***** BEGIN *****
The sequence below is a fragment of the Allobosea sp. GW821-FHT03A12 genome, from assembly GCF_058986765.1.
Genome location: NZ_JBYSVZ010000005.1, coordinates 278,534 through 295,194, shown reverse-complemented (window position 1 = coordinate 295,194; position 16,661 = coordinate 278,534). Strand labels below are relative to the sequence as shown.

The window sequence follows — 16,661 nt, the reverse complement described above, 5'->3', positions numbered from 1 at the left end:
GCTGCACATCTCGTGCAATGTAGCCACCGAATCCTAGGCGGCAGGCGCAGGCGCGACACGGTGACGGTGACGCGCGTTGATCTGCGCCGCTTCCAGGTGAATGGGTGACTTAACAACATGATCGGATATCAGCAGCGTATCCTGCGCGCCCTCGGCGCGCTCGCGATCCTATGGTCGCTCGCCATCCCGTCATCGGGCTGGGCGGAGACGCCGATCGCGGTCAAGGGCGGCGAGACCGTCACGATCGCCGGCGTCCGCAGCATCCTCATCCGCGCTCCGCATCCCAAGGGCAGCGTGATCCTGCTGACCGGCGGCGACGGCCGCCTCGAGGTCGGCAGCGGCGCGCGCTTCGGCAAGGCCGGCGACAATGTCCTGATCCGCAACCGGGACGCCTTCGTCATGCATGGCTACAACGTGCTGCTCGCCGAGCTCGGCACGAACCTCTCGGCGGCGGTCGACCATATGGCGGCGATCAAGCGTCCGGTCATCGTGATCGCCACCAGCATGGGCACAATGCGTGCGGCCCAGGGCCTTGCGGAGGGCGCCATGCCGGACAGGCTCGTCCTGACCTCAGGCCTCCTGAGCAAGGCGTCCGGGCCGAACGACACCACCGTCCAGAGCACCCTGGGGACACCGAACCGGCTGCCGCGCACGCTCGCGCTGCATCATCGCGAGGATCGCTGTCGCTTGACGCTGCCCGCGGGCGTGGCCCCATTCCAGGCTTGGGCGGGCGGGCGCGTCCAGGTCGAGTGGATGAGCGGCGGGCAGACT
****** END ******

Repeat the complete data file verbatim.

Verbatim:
The sequence below is a fragment of the Allobosea sp. GW821-FHT03A12 genome, from assembly GCF_058986765.1.
Genome location: NZ_JBYSVZ010000005.1, coordinates 278,534 through 295,194, shown reverse-complemented (window position 1 = coordinate 295,194; position 16,661 = coordinate 278,534). Strand labels below are relative to the sequence as shown.

The window sequence follows — 16,661 nt, the reverse complement described above, 5'->3', positions numbered from 1 at the left end:
GCTGCACATCTCGTGCAATGTAGCCACCGAATCCTAGGCGGCAGGCGCAGGCGCGACACGGTGACGGTGACGCGCGTTGATCTGCGCCGCTTCCAGGTGAATGGGTGACTTAACAACATGATCGGATATCAGCAGCGTATCCTGCGCGCCCTCGGCGCGCTCGCGATCCTATGGTCGCTCGCCATCCCGTCATCGGGCTGGGCGGAGACGCCGATCGCGGTCAAGGGCGGCGAGACCGTCACGATCGCCGGCGTCCGCAGCATCCTCATCCGCGCTCCGCATCCCAAGGGCAGCGTGATCCTGCTGACCGGCGGCGACGGCCGCCTCGAGGTCGGCAGCGGCGCGCGCTTCGGCAAGGCCGGCGACAATGTCCTGATCCGCAACCGGGACGCCTTCGTCATGCATGGCTACAACGTGCTGCTCGCCGAGCTCGGCACGAACCTCTCGGCGGCGGTCGACCATATGGCGGCGATCAAGCGTCCGGTCATCGTGATCGCCACCAGCATGGGCACAATGCGTGCGGCCCAGGGCCTTGCGGAGGGCGCCATGCCGGACAGGCTCGTCCTGACCTCAGGCCTCCTGAGCAAGGCGTCCGGGCCGAACGACACCACCGTCCAGAGCACCCTGGGGACACCGAACCGGCTGCCGCGCACGCTCGCGCTGCATCATCGCGAGGATCGCTGTCGCTTGACGCTGCCCGCGGGCGTGGCCCCATTCCAGGCTTGGGCGGGCGGGCGCGTCCAGGTCGAGTGGATGAGCGGCGGGCAGACT